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There's a lot that can go wrong in a Ford

We collect information from owners and combine it with data from NHTSA to give you a clearer picture of what breaks the most and in what vehicle generations. Oh, and there's the occasional bright spot too. Emphasis on the occasional.

Recent Ford News

The 2017 F-150 Could Remain in Gear, Even if Your Gear Shifter Says Otherwise

Ford is recalling 15,000 F-150’s from the 2017 model year. David Woods, reporting for

The 2017 trucks are equipped with 10-speed automatic transmissions that can remain in gear no matter where the gear shift lever is positioned. Ford says a pin that attaches the transmission shift linkage to the transmission can come out, leaving the shift lever unable to change gears.

In other words, the shift lever might say “park” while the transmission is still very much in “drive.” Until the fix is ready, now would be a very good time to become friends with your parking brake.

Texas Police Officer Says Ford’s Negligence Resulted in Nerve Damage

Another day, another police officer accusing Ford of negligently poisoning them while on the job.

Austin police officer Ryan Hancock says his symptoms (nausea, headaches and vision problems ) continued the next day and caused him to seek medical help. According to the lawsuit, tests conducted at the hospital showed his symptoms were from carbon monoxide poisoning. Furthermore, the plaintiff says his nervous system has been damaged by the fumes.

Hancock is represented by Brian Chase, the same attorney repressing officer Zachary LaHood in another carbon monoxide lawsuit against the automaker.

A common theme in these lawsuits is pointing to a series of Technical Service Bulletins (TSB) which show Ford has known about the dangerous problem for years.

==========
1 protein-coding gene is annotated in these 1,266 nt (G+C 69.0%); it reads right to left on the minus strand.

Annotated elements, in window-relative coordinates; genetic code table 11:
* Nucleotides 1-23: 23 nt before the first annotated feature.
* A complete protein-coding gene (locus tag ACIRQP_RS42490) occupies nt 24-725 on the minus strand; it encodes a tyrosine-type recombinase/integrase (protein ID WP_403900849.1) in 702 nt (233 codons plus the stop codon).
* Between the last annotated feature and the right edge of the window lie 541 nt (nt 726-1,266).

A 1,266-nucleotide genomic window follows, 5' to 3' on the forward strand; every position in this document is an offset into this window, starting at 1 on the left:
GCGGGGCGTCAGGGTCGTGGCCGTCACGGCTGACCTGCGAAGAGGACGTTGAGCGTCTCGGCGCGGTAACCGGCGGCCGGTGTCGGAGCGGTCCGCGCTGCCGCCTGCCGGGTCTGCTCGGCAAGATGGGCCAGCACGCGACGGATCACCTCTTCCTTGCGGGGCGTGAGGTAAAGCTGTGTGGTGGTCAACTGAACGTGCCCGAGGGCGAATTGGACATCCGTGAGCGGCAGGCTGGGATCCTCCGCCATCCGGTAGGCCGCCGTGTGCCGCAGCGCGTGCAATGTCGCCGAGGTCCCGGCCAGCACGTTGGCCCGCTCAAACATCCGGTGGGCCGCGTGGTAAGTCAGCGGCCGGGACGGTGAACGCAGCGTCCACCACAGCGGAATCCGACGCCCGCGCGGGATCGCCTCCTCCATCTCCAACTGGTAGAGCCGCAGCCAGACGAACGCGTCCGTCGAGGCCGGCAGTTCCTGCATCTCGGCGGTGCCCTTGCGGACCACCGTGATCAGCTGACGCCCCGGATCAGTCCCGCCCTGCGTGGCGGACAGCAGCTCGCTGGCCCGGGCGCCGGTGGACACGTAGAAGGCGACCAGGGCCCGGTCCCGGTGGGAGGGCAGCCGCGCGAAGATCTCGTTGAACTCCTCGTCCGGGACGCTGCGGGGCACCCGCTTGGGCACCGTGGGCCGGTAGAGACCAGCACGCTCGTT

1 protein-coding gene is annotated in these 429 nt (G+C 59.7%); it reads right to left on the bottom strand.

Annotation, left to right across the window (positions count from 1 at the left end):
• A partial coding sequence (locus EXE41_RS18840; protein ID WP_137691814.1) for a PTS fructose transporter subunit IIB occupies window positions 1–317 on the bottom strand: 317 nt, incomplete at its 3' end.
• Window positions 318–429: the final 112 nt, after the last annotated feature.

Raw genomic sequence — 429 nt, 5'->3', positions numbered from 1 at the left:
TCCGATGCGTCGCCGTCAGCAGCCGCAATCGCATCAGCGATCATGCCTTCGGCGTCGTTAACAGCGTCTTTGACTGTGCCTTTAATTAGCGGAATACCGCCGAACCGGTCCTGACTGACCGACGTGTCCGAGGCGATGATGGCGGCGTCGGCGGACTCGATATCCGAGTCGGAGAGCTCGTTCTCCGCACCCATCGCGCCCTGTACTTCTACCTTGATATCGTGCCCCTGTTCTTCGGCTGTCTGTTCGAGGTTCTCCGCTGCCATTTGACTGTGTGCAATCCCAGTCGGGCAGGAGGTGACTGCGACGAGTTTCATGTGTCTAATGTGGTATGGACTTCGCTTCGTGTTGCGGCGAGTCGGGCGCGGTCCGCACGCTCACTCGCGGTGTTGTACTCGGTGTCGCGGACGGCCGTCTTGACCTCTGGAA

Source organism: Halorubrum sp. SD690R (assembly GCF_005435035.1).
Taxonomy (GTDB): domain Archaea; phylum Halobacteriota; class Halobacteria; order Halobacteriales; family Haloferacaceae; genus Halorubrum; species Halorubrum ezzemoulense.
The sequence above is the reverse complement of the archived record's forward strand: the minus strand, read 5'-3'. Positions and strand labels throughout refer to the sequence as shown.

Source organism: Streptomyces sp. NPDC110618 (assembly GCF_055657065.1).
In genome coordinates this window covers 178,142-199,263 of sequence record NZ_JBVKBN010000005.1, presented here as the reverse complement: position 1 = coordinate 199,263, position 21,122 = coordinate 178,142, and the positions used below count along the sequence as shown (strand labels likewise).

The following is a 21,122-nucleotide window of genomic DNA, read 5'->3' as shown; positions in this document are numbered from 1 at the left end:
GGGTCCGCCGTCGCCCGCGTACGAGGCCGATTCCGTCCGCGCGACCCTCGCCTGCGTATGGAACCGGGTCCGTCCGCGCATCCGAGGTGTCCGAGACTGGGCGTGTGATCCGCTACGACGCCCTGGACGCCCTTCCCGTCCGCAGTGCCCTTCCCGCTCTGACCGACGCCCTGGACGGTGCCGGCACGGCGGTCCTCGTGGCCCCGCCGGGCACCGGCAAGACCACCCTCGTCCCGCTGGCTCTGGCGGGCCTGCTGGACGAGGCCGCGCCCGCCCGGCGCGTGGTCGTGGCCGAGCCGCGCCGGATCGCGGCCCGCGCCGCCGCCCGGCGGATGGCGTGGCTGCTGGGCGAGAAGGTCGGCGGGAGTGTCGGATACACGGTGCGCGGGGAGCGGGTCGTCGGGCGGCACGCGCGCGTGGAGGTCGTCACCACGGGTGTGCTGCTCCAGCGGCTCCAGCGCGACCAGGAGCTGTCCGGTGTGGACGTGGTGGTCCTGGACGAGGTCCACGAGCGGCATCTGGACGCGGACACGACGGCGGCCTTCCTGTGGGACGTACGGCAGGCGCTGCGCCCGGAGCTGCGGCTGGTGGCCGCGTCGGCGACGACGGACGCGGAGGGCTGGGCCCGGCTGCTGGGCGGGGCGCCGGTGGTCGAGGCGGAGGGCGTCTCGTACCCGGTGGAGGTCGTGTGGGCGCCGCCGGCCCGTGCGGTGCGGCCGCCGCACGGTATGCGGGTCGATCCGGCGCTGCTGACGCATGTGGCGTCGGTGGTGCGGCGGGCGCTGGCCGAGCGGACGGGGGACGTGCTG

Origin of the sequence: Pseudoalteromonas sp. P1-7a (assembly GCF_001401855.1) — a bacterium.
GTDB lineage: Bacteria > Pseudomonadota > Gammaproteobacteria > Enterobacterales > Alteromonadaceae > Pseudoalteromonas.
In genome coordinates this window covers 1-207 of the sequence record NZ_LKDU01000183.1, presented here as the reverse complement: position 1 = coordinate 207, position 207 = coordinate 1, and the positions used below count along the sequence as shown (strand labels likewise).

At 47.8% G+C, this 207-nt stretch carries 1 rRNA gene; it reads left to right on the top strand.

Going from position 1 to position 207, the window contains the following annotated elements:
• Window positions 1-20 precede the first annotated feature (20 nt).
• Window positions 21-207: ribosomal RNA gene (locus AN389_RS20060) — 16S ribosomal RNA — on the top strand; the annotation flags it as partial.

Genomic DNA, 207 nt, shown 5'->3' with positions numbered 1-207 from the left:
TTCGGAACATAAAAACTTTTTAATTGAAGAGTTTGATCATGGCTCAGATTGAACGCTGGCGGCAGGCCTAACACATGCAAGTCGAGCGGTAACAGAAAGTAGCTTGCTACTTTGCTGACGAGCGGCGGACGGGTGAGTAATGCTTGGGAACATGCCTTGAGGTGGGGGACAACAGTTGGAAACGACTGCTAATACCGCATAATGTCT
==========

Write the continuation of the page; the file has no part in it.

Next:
Consumer Group Urges Ford to Issue a Recall for Exhaust Fumes and Carbon Monoxide Problems

The free customer program may sound good to some Explorer owners, but the Center for Auto Safety says the program doesn’t go far enough and the automaker should not be allowed to get by with anything less than an official recall.

Recalls are reserved for safety-related issues. Ford obviously doesn’t think this qualifies, but in my opinion they’re wrong.

By calling it a “service campaign,” the automaker doesn’t have to follow the National Highway Traffic Safety Administration’s (NHTSA) rules for notifying all owners. Instead, only owners who hear about the campaign through other means will get the repairs.

The service campaign also has a deadline – December 31, 2018. While recalls aren’t open-ended, they come with a specific expiration date and are always performed within a reasonable timeframe.

Bottom line: a service campaign with an expiration date 14 months from now means less owners will hear about it → the less that hear about it, the less that get it repaired → the less that get it repaired, the more money Ford saves.